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Title: Sarugaku, Dengaku and Kusemai in the creation of No drama, 1300-1450
Author: O'Neill, P. G.
Awarding Body: SOAS University of London
Current Institution: SOAS, University of London
Date of Award: 1957
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In the fourteenth and fifteenth centuries No plays were given in several different types of entertainment, of which the most important were Sarugaku and Dengaku. The basis of No drama as it is known today was established by two Sarugaku players, Kanze Kanami Kiyotsugu (1333-1384) and his son Zeami Motokiyo (1363-1443), and their most important innovation was the absorption into Sarugaku of the music and songs of Kusemai, one of the many minor entertainment forms of the period. The following pages give an account of the parts played by these three entertainments in the development of No by describing various aspects of Sarugaku and Dengaku and, after establishing the original form of independent Kusemai songs, by showing the effect these had on the music and texts of Sarugaku No. The sources used in this were the articles on No written by Zeami and his son Motoyoshi supplemented, wherever possible, by other contemporary material. The object of the thesis is twofold: to give a coherent account, for its own sake, of the most interesting and important period in the history of No; and, by so doing, to provide a background against which other relatlied subjects, such as Zeami's artistic theories, may legitimately be considered.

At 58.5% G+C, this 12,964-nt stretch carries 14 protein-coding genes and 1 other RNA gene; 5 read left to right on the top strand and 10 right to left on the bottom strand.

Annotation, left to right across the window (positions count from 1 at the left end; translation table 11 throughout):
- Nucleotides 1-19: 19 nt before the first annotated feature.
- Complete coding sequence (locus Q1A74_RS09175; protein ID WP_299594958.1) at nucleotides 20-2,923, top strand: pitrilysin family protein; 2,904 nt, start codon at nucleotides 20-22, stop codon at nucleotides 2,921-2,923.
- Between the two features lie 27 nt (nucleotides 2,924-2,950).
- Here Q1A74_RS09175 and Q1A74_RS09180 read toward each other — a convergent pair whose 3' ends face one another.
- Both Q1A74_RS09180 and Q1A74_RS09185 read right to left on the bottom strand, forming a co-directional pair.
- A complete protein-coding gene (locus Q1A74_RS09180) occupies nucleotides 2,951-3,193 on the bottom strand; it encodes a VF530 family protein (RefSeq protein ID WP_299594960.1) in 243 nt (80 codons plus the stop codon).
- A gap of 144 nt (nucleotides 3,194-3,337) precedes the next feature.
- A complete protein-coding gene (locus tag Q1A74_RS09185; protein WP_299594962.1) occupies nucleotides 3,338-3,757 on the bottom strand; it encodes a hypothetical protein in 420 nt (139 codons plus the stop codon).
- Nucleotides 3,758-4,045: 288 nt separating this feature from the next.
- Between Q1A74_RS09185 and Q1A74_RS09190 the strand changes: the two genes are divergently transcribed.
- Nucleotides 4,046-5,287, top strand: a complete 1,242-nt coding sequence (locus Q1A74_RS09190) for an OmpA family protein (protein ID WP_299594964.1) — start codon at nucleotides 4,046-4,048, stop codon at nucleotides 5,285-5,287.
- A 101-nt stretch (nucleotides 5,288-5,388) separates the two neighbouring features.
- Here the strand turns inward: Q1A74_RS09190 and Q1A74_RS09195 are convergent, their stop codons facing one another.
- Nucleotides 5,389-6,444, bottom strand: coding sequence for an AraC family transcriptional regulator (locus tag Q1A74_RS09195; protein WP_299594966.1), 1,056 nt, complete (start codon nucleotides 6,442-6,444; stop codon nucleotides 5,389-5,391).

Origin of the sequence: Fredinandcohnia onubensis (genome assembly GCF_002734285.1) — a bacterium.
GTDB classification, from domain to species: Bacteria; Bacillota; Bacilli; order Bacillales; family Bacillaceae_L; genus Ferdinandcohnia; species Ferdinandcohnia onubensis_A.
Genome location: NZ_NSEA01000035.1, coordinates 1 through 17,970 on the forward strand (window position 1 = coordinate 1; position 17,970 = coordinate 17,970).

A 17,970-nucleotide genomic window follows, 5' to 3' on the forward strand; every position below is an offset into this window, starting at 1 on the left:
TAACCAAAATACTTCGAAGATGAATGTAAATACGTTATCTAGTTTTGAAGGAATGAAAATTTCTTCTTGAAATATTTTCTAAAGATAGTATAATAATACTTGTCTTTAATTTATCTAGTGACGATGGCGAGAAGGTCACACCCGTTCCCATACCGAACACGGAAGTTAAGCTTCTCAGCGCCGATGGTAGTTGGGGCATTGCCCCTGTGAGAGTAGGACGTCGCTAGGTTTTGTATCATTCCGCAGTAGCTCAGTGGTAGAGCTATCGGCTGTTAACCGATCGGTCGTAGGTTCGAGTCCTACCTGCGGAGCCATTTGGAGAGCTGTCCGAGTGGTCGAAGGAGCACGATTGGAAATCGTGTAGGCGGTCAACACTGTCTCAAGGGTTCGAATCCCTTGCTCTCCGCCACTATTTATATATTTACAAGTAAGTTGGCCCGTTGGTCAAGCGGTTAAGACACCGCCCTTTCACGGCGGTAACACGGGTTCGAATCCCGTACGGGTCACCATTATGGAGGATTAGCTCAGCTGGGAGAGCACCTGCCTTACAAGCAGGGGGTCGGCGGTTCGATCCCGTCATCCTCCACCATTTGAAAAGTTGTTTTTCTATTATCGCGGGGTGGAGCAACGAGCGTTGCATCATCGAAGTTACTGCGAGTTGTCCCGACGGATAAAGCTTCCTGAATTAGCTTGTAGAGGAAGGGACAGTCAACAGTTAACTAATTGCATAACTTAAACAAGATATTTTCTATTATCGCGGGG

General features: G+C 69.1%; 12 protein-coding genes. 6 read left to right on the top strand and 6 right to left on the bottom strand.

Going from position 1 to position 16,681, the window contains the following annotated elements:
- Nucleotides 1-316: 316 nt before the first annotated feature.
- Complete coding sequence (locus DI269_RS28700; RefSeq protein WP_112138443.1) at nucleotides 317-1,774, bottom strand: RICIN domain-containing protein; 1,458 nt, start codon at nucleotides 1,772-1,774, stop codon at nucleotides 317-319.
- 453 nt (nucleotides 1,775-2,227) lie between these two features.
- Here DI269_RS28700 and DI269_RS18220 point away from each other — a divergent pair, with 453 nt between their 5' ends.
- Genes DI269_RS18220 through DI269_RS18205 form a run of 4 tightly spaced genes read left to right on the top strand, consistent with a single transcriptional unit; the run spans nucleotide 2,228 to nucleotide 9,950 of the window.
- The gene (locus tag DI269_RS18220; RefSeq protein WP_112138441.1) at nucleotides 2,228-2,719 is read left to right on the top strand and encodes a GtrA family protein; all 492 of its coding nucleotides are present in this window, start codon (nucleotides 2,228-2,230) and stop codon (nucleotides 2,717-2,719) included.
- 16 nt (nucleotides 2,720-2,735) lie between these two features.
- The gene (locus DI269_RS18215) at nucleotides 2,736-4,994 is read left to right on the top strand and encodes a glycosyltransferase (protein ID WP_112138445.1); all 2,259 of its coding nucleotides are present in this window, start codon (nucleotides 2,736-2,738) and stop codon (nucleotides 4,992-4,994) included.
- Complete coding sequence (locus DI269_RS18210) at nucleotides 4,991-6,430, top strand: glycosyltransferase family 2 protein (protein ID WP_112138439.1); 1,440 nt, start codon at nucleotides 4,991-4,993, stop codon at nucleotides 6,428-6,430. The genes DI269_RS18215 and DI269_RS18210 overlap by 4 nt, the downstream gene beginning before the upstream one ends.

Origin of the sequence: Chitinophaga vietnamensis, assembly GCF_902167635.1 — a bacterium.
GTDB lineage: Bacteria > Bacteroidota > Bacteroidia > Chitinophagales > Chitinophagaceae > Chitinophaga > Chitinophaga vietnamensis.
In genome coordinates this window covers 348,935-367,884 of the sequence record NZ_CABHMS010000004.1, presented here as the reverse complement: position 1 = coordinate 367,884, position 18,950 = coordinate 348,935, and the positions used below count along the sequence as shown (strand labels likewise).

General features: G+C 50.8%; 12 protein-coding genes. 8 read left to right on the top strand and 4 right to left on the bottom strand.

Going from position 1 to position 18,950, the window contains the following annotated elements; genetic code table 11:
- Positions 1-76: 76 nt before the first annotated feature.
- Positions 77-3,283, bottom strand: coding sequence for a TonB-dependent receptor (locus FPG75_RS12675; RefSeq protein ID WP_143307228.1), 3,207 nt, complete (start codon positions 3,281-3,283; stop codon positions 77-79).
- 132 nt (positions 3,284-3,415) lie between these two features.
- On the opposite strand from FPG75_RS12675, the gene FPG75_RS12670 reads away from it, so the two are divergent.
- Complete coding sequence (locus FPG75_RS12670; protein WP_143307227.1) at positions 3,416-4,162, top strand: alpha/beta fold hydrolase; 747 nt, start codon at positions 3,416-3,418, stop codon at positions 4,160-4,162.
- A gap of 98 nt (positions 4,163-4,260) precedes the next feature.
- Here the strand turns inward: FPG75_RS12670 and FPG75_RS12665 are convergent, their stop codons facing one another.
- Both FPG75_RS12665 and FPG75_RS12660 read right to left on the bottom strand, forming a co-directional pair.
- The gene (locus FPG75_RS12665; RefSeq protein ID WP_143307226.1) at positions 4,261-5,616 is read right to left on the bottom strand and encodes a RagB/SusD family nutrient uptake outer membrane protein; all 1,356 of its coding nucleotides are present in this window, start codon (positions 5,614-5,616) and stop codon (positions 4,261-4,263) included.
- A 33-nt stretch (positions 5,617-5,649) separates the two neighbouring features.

Supervisor: Not available Sponsor: Not available
Qualification Name: Thesis (Ph.D.) Qualification Level: Doctoral